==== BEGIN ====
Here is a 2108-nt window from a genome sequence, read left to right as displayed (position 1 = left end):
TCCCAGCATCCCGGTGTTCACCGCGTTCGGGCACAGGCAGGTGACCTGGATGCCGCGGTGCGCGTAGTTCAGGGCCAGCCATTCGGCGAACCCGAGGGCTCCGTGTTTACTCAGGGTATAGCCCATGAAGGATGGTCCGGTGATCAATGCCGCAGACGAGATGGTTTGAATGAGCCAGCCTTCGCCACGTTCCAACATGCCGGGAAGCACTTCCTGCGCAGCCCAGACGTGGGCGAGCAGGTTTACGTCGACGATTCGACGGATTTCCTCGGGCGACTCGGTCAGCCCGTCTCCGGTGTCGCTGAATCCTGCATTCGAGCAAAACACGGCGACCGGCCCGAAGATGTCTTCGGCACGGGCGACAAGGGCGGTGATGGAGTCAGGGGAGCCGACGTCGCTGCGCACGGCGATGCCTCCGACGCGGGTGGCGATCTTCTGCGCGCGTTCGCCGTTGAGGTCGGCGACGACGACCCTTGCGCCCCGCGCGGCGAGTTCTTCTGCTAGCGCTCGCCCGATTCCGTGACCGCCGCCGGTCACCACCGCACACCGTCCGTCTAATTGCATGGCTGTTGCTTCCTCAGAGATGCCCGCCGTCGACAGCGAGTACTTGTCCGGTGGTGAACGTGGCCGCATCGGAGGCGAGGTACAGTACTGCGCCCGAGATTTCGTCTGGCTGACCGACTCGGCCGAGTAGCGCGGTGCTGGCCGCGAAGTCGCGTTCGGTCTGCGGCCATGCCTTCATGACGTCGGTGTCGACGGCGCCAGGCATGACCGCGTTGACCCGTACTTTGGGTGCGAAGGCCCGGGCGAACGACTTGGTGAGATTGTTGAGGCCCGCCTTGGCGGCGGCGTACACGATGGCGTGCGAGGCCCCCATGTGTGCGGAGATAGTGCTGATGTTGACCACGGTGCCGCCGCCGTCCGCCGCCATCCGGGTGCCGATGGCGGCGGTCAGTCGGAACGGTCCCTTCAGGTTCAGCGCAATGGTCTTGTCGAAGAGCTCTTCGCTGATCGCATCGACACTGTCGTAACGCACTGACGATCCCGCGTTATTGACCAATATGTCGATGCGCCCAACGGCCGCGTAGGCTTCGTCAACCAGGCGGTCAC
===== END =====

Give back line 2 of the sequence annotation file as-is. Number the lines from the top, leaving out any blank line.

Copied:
TCCCAGCATCCCGGTGTTCACCGCGTTCGGGCACAGGCAGGTGACCTGGATGCCGCGGTGCGCGTAGTTCAGGGCCAGCCATTCGGCGAACCCGAGGGCTCCGTGTTTACTCAGGGTATAGCCCATGAAGGATGGTCCGGTGATCAATGCCGCAGACGAGATGGTTTGAATGAGCCAGCCTTCGCCACGTTCCAACATGCCGGGAAGCACTTCCTGCGCAGCCCAGACGTGGGCGAGCAGGTTTACGTCGACGATTCGACGGATTTCCTCGGGCGACTCGGTCAGCCCGTCTCCGGTGTCGCTGAATCCTGCATTCGAGCAAAACACGGCGACCGGCCCGAAGATGTCTTCGGCACGGGCGACAAGGGCGGTGATGGAGTCAGGGGAGCCGACGTCGCTGCGCACGGCGATGCCTCCGACGCGGGTGGCGATCTTCTGCGCGCGTTCGCCGTTGAGGTCGGCGACGACGACCCTTGCGCCCCGCGCGGCGAGTTCTTCTGCTAGCGCTCGCCCGATTCCGTGACCGCCGCCGGTCACCACCGCACACCGTCCGTCTAATTGCATGGCTGTTGCTTCCTCAGAGATGCCCGCCGTCGACAGCGAGTACTTGTCCGGTGGTGAACGTGGCCGCATCGGAGGCGAGGTACAGTACTGCGCCCGAGATTTCGTCTGGCTGACCGACTCGGCCGAGTAGCGCGGTGCTGGCCGCGAAGTCGCGTTCGGTCTGCGGCCATGCCTTCATGACGTCGGTGTCGACGGCGCCAGGCATGACCGCGTTGACCCGTACTTTGGGTGCGAAGGCCCGGGCGAACGACTTGGTGAGATTGTTGAGGCCCGCCTTGGCGGCGGCGTACACGATGGCGTGCGAGGCCCCCATGTGTGCGGAGATAGTGCTGATGTTGACCACGGTGCCGCCGCCGTCCGCCGCCATCCGGGTGCCGATGGCGGCGGTCAGTCGGAACGGTCCCTTCAGGTTCAGCGCAATGGTCTTGTCGAAGAGCTCTTCGCTGATCGCATCGACACTGTCGTAACGCACTGACGATCCCGCGTTATTGACCAATATGTCGATGCGCCCAACGGCCGCGTAGGCTTCGTCAACCAGGCGGTCAC